Saving lives can be a risky business
SAVING lives is part and parcel of a paramedic's job, but they also need to consider their own safety by carefully assessing each situation, especially when heading into potentially violent environments.
As part of the Queensland Government's Safe Night Out Strategy, new legislation means anyone who assault paramedics, nurses or doctors will face up to 14 years in prison.
While Bundaberg paramedics don't face the late-night violence of metropolitan centres with large night club precincts, the laws are in place to reflect the seriousness of assaulting someone there to help.
Bundaberg advanced care paramedic Grant Blair said a strong police presence in the Bundaberg CBD meant he felt comfortable attending incidents, which were generally accidental injuries resulting from alcohol consumption.
However, he said there were times paramedics called for police assistance at private addresses, especially when drinking or domestic violence was involved.
"If there is a situation where it's a threat to our own safety we'd stay with our partner and stay with the vehicle and call for police to assist us," he said.
"We do think about our own safety when there's a threat of violence."
But, Mr Blair said, thankfully, the majority of those he's treated since moving to Bundaberg two years ago were happy to see the paramedics and were more than happy to receive their assistance.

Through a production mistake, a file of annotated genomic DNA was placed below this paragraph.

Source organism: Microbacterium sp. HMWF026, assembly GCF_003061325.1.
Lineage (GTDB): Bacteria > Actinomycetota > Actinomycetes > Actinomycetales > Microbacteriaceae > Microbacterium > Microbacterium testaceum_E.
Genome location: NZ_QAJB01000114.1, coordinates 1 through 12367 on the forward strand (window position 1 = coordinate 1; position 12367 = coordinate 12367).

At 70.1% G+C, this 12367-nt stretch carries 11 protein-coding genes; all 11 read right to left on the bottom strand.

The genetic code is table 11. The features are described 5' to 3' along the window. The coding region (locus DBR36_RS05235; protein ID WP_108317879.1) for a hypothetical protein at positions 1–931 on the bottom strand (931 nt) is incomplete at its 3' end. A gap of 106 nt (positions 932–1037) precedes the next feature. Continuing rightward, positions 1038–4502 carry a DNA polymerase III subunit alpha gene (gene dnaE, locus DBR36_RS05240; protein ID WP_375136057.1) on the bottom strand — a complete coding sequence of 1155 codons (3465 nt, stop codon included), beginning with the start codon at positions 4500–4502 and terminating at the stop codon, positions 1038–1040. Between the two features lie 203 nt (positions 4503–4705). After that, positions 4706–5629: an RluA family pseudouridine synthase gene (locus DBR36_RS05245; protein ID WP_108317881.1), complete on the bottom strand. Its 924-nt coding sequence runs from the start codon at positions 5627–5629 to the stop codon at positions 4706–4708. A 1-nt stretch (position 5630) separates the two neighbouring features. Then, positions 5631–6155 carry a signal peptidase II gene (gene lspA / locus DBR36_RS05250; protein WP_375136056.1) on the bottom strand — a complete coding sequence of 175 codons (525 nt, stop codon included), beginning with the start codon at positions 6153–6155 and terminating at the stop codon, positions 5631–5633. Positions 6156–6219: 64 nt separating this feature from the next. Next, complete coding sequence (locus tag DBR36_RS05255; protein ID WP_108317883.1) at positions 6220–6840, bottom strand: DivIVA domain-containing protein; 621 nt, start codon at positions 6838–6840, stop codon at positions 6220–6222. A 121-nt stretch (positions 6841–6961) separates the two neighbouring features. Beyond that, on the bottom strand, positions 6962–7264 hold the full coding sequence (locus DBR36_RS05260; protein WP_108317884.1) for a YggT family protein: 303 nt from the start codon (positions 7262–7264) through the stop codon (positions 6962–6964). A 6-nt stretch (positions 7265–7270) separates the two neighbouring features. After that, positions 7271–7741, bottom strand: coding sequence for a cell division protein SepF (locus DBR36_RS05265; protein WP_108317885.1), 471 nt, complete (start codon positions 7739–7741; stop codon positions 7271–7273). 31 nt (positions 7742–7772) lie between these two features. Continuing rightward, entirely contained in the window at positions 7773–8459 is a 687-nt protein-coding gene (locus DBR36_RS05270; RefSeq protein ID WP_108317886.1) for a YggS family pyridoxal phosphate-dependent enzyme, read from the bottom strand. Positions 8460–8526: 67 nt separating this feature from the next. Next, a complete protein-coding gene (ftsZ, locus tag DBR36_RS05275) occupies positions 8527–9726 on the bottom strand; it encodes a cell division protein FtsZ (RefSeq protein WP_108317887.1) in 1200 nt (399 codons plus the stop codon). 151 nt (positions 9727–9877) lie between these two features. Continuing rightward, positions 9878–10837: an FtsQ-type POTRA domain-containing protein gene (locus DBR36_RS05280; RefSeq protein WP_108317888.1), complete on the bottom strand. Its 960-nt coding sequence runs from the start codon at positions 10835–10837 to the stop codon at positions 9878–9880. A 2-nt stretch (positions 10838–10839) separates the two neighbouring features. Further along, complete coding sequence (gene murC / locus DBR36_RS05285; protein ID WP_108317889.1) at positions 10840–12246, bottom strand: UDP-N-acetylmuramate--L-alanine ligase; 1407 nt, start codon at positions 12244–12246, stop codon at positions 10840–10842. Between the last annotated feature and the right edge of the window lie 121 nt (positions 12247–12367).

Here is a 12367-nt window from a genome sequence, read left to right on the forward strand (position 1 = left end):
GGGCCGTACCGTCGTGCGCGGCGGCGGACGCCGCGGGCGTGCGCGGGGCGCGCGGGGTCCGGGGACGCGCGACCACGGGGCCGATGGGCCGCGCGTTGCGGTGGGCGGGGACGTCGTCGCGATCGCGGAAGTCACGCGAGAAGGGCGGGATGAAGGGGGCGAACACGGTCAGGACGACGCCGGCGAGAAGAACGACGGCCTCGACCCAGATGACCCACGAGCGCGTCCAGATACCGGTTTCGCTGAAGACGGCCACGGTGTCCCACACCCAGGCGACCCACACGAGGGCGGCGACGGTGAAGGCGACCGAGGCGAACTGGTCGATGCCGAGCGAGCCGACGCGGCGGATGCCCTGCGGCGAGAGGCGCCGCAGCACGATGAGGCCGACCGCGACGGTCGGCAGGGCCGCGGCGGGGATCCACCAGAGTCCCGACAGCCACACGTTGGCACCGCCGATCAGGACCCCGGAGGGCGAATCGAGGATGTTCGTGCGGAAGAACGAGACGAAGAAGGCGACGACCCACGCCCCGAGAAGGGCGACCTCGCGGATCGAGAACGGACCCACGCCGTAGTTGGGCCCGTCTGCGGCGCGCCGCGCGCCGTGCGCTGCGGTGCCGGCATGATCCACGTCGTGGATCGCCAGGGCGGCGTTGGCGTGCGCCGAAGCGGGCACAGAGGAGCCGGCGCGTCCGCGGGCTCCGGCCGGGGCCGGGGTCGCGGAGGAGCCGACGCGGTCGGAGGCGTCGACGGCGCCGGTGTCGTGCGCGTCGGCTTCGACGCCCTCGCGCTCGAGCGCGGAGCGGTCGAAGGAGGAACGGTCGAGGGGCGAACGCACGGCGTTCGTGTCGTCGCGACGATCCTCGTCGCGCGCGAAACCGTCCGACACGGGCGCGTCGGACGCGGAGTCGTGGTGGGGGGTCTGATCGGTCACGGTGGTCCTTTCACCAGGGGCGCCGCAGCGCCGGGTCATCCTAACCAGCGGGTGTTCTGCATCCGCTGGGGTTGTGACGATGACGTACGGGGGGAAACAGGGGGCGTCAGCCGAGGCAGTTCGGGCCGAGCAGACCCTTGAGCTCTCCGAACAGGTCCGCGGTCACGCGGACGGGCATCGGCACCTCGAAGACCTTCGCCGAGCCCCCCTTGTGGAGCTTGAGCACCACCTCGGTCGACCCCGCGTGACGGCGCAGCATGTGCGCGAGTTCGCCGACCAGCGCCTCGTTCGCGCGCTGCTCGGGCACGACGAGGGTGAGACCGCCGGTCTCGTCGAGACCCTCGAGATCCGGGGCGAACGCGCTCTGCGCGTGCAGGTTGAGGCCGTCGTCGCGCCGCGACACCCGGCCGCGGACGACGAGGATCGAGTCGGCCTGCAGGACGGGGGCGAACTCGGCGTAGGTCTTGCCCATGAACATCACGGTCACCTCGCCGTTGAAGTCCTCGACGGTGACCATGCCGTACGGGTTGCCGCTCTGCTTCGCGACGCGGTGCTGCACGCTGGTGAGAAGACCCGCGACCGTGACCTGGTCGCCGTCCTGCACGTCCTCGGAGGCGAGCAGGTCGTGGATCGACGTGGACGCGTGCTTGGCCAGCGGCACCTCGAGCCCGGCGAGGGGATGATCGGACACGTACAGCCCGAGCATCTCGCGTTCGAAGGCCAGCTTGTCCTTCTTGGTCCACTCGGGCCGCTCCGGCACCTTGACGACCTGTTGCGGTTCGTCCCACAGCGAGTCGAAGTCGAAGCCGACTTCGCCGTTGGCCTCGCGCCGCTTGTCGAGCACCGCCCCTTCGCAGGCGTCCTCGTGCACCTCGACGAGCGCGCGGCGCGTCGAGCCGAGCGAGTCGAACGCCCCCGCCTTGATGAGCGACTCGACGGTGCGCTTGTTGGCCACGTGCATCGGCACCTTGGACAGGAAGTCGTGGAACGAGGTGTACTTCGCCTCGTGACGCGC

However, he said the best way to approach someone in need but declining their help was to clearly explain the situation.
"We explain why we've been called and that we are there to help them feel better," he said.
"We explain why it's in their benefit for us to treat them.
"But at the end of the day they don't have to be treated, and that's their choice."
While the job could be trying, Mr Blair said it was rewarding and people genuinely appreciated their efforts.
And Mr Blair said regularly updated resources and additional training meant paramedics were continually better equipped to respond.
"When you start each shift, you never know what's going to happen."
Safe drinking guidelines
A standard drink is defined as any drink containing 10g of alcohol. The following is a guide only: some people can manage less than what is stated.
A standard drink is:
One pot (285ml) of full-strength beer
Two pots of light-strength beer
One small glass (100ml) of wine
One nip (30ml) of spirits
One sherry glass (60ml) of fortified wine